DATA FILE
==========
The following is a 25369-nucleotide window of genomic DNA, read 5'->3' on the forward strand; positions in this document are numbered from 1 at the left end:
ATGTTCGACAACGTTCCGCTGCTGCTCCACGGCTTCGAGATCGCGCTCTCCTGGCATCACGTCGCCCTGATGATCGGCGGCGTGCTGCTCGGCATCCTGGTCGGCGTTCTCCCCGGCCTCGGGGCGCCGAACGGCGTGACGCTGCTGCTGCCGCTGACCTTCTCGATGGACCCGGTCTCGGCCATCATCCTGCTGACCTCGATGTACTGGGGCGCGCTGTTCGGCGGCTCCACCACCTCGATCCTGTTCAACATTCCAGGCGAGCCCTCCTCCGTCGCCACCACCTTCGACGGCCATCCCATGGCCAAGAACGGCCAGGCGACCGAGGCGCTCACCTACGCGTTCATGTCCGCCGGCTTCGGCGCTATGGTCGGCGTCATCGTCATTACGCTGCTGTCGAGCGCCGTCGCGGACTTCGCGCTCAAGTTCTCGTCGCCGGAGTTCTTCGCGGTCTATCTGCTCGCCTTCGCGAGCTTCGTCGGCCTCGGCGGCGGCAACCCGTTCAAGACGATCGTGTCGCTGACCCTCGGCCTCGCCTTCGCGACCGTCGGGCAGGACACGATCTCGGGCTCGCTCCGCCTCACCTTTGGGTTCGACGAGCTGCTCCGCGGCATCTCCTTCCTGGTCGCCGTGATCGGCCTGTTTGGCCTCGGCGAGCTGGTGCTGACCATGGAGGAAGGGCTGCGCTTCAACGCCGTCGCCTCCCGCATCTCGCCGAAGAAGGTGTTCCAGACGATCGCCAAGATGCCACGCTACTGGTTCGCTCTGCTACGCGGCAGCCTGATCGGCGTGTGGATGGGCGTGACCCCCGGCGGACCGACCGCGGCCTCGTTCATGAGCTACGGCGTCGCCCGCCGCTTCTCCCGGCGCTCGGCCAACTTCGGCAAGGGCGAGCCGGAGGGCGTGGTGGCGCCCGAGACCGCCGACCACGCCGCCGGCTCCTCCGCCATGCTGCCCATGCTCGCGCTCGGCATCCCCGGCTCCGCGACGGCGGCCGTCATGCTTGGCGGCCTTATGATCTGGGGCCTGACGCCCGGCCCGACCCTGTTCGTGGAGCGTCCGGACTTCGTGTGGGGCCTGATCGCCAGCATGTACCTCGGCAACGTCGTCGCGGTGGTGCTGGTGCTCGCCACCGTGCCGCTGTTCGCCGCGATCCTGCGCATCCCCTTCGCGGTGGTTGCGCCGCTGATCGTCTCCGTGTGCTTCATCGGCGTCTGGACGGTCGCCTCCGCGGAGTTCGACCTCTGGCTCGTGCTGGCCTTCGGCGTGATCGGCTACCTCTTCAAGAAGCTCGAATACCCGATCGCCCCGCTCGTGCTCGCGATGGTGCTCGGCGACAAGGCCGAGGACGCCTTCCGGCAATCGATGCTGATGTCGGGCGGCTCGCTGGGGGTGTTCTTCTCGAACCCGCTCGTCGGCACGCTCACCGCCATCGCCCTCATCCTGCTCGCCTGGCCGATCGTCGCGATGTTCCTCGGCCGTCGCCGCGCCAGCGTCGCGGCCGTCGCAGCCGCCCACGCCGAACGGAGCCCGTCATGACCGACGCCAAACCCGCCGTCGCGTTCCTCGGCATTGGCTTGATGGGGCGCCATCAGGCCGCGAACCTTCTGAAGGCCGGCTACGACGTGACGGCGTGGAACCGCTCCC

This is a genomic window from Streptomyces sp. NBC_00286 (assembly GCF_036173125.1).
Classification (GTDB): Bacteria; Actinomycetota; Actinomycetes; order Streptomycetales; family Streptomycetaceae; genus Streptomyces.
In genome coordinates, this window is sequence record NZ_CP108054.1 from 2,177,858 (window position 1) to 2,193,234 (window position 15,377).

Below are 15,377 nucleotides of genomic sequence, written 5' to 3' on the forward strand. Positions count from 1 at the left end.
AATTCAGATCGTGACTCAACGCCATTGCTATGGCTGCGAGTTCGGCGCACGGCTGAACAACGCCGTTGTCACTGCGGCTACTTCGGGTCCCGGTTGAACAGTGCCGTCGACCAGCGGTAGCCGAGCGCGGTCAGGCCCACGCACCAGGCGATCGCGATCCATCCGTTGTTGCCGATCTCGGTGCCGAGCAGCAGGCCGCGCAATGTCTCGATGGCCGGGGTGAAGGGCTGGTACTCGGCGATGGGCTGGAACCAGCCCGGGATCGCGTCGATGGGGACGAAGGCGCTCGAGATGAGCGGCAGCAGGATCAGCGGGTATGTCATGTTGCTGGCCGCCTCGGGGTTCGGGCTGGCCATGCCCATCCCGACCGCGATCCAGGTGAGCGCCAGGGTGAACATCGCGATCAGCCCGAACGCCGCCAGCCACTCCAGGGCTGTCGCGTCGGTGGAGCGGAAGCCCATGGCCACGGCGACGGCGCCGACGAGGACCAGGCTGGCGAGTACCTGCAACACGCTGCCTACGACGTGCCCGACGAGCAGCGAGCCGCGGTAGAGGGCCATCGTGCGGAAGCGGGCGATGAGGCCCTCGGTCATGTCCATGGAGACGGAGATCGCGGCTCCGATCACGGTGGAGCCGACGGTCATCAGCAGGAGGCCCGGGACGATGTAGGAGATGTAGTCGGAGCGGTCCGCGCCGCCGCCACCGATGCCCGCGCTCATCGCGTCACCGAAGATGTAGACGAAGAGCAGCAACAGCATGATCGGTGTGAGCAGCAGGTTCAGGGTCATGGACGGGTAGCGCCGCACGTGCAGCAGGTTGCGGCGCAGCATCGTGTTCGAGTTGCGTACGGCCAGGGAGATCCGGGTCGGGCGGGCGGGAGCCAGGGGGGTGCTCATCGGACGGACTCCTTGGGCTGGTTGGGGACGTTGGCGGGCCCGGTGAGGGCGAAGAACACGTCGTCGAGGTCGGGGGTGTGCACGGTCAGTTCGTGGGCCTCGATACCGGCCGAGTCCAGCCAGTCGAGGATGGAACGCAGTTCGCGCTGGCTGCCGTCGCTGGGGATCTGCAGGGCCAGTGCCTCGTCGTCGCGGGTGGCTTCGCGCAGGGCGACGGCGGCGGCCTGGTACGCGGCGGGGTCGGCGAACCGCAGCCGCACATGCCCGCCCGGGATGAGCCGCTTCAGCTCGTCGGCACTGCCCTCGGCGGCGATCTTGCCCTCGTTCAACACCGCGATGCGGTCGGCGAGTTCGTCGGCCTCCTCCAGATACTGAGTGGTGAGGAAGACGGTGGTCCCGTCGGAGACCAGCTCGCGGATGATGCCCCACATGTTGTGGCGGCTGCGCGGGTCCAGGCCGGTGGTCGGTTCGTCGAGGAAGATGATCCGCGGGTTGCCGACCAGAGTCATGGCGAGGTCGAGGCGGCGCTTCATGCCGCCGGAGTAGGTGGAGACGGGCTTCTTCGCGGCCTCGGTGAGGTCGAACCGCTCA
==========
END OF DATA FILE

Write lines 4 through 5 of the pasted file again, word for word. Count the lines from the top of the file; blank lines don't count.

Classification (GTDB): Bacteria; Actinomycetota; Actinomycetes; order Streptomycetales; family Streptomycetaceae; genus Streptomyces.
In genome coordinates, this window is sequence record NZ_CP108054.1 from 2,177,858 (window position 1) to 2,193,234 (window position 15,377).